It’s not all good news though, there are some issues developing with air conditioning. Firstly, it’s worth considering the fact that in order to make inside cooler, you make outside hotter. This has resulted in actually increasing the outdoor temperature. A recent study found that the night time temperature in Phoenix, Arizona increased by 2 degrees thanks to air conditioning units. However the biggest problem associated with air conditioning is the amount of power required to run the units. Although the units are becoming more efficient, the scale of the problem is too high. 75% of homes in America use air conditioning. The electricity powering these units is often reliant on the burning of fossil fuels which has a huge carbon footprint. We have actually trapped ourselves in a corner here as there are now so many buildings world-wide that we are completely dependant on air conditioning. So it is difficult to reduce the environmental impact it is having.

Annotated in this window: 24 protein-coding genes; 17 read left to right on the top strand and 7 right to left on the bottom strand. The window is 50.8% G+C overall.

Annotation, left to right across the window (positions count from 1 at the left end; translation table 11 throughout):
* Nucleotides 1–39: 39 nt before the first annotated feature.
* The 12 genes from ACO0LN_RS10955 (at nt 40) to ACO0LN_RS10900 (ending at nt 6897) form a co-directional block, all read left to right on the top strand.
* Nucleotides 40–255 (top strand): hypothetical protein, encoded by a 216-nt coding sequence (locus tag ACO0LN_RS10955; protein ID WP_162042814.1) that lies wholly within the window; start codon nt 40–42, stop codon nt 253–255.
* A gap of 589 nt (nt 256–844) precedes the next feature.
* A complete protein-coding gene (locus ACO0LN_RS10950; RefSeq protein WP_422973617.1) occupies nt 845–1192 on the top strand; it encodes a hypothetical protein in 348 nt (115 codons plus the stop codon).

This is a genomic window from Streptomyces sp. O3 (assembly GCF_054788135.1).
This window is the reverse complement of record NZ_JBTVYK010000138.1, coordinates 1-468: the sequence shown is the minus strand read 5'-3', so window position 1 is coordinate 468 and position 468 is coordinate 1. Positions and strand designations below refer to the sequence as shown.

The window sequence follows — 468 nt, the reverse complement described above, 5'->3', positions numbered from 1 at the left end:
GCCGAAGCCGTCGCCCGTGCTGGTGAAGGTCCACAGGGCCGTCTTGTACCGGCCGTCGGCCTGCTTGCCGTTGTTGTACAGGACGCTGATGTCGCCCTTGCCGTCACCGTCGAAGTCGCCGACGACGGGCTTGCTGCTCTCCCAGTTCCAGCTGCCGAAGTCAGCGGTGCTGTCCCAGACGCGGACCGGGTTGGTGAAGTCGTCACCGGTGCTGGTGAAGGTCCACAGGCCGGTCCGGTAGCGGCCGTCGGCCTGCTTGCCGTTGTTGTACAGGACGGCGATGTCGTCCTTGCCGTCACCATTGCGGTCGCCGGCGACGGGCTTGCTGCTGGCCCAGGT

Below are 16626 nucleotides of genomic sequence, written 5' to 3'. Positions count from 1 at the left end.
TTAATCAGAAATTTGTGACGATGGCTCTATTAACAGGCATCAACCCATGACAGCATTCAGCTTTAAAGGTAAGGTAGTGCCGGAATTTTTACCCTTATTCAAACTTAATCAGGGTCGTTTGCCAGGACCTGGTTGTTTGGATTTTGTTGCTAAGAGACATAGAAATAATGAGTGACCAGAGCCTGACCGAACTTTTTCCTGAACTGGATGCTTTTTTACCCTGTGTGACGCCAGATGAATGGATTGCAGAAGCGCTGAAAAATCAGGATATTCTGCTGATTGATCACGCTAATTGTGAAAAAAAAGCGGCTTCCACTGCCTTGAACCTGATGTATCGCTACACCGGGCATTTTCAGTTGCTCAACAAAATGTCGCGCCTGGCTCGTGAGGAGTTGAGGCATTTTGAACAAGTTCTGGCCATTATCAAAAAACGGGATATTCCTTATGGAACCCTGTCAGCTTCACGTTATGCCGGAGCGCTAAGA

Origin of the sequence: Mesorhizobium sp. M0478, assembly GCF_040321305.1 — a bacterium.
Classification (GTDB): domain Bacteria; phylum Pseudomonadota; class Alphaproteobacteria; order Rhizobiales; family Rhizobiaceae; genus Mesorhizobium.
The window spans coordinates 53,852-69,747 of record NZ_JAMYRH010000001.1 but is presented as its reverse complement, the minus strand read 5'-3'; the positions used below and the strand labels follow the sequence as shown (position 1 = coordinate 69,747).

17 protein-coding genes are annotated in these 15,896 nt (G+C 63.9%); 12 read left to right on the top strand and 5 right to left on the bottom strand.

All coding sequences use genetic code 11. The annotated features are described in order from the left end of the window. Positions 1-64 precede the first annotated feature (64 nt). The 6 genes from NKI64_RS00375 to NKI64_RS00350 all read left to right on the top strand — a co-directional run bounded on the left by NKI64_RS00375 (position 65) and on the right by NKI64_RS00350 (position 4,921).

The original design of air conditioning was not intended for such large scale applications and it’s starting to catch up with us. So what can we do? The development of ‘greener’ technology has allowed air conditioning to become more efficient so I guess one approach would be to continue to improve the design to minimise environmental impact. However, I think it’s worth looking at embracing some aspects of vernacular architecture in our future designs. Simple changes, such as the way a building is angled to create shade, can make a huge difference. I’m not saying we should abandon air conditioning completely, but I think there are ways we can reduce our reliance on it through thoughtful design.